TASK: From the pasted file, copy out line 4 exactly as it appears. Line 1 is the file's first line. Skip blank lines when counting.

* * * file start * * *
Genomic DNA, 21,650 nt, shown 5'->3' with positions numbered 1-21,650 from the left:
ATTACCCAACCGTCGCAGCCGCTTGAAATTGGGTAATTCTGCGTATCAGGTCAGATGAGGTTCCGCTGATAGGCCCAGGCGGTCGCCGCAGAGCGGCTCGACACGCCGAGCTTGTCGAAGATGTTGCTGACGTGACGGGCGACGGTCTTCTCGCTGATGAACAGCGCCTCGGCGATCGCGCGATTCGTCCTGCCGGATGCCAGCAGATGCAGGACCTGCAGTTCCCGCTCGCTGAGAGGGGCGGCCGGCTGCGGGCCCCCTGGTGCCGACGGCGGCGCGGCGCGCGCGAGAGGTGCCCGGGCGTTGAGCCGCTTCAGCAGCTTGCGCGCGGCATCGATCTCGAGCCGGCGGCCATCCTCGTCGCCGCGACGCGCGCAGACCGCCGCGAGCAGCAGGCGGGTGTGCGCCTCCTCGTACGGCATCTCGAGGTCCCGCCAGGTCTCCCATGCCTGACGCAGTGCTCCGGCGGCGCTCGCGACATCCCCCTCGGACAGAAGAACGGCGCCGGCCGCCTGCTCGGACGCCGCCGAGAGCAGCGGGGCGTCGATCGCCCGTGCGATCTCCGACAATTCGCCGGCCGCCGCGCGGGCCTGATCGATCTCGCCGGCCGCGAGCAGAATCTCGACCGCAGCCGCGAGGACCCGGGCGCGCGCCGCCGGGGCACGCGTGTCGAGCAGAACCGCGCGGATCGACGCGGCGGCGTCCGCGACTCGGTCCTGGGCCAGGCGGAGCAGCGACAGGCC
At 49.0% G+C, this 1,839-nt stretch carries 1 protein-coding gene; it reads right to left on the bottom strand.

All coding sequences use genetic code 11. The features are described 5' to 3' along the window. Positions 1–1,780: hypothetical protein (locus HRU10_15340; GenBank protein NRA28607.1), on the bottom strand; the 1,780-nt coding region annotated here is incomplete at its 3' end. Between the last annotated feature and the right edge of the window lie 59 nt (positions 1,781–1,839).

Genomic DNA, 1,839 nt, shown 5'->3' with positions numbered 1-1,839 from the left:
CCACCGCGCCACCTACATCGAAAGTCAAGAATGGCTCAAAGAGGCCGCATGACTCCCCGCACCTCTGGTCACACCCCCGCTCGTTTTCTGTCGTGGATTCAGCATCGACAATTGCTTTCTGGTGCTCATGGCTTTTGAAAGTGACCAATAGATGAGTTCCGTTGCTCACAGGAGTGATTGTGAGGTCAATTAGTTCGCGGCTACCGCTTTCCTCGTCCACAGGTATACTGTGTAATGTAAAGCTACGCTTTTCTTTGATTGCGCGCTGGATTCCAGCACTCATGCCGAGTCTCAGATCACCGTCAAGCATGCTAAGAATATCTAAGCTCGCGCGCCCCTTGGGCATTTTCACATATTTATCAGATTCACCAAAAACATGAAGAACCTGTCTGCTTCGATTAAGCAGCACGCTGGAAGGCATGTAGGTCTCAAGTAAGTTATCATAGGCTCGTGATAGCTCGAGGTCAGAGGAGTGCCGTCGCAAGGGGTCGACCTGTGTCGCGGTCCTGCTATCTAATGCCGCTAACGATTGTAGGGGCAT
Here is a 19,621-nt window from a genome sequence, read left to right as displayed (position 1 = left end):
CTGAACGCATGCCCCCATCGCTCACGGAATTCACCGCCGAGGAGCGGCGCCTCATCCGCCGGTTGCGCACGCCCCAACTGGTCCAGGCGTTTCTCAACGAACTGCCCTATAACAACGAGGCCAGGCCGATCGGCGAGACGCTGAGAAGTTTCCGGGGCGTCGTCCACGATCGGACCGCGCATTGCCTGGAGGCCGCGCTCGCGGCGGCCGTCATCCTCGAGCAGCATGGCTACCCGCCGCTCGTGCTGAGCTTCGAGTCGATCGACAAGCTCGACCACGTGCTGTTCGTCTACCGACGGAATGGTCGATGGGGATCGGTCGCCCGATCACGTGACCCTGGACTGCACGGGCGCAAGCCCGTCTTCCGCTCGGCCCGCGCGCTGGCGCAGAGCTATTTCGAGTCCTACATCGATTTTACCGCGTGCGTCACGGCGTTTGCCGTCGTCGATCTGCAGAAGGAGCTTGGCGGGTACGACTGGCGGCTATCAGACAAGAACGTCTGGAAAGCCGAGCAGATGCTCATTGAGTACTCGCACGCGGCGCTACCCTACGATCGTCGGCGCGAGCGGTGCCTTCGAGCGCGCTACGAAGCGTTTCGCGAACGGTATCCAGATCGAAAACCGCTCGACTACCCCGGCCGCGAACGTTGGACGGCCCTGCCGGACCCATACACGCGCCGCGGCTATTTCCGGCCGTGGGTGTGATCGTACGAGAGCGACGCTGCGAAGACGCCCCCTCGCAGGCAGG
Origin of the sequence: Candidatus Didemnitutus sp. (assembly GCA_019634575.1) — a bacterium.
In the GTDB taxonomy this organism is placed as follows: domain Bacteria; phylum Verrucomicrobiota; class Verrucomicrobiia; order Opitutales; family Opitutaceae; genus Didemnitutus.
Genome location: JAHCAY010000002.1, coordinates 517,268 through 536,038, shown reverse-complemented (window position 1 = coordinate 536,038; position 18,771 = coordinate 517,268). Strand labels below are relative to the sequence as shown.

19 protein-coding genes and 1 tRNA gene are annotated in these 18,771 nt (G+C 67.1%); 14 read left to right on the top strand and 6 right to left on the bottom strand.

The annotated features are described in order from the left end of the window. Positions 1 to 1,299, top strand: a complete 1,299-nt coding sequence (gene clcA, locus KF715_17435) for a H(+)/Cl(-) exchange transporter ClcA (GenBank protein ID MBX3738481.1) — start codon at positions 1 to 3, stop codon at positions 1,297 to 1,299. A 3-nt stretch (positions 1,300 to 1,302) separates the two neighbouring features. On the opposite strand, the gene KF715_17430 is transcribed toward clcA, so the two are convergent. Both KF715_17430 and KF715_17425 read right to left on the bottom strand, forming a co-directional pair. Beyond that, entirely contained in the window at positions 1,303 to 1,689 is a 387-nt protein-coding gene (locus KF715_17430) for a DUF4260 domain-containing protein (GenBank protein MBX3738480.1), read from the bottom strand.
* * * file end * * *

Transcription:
All coding sequences use genetic code 11. The features are described 5' to 3' along the window. Positions 1–1,780: hypothetical protein (locus HRU10_15340; GenBank protein NRA28607.1), on the bottom strand; the 1,780-nt coding region annotated here is incomplete at its 3' end. Between the last annotated feature and the right edge of the window lie 59 nt (positions 1,781–1,839).